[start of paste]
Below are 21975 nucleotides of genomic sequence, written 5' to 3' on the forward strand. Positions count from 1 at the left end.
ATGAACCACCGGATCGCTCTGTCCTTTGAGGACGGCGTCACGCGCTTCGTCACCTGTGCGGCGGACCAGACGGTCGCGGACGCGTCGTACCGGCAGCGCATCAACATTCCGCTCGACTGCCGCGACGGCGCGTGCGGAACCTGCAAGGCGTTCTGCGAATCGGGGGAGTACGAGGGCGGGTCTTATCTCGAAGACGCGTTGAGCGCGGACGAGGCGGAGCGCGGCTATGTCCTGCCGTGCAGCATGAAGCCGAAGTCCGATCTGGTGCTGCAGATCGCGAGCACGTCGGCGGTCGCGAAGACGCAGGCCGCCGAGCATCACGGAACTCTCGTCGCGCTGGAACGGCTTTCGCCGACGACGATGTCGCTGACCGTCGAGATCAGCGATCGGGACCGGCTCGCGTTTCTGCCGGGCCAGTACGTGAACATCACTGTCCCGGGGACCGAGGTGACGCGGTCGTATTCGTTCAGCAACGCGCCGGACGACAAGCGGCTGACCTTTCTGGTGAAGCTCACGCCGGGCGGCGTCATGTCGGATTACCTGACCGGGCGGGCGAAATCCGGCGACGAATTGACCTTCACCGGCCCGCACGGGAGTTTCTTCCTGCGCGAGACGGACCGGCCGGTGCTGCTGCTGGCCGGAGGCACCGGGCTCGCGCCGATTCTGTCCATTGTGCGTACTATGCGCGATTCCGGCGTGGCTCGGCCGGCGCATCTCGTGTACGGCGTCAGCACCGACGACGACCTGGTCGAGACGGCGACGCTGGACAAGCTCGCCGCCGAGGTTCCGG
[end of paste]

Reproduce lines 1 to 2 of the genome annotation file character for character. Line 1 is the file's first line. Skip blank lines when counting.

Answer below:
Below are 21975 nucleotides of genomic sequence, written 5' to 3' on the forward strand. Positions count from 1 at the left end.
ATGAACCACCGGATCGCTCTGTCCTTTGAGGACGGCGTCACGCGCTTCGTCACCTGTGCGGCGGACCAGACGGTCGCGGACGCGTCGTACCGGCAGCGCATCAACATTCCGCTCGACTGCCGCGACGGCGCGTGCGGAACCTGCAAGGCGTTCTGCGAATCGGGGGAGTACGAGGGCGGGTCTTATCTCGAAGACGCGTTGAGCGCGGACGAGGCGGAGCGCGGCTATGTCCTGCCGTGCAGCATGAAGCCGAAGTCCGATCTGGTGCTGCAGATCGCGAGCACGTCGGCGGTCGCGAAGACGCAGGCCGCCGAGCATCACGGAACTCTCGTCGCGCTGGAACGGCTTTCGCCGACGACGATGTCGCTGACCGTCGAGATCAGCGATCGGGACCGGCTCGCGTTTCTGCCGGGCCAGTACGTGAACATCACTGTCCCGGGGACCGAGGTGACGCGGTCGTATTCGTTCAGCAACGCGCCGGACGACAAGCGGCTGACCTTTCTGGTGAAGCTCACGCCGGGCGGCGTCATGTCGGATTACCTGACCGGGCGGGCGAAATCCGGCGACGAATTGACCTTCACCGGCCCGCACGGGAGTTTCTTCCTGCGCGAGACGGACCGGCCGGTGCTGCTGCTGGCCGGAGGCACCGGGCTCGCGCCGATTCTGTCCATTGTGCGTACTATGCGCGATTCCGGCGTGGCTCGGCCGGCGCATCTCGTGTACGGCGTCAGCACCGACGACGACCTGGTCGAGACGGCGACGCTGGACAAGCTCGCCGCCGAGGTTCCGG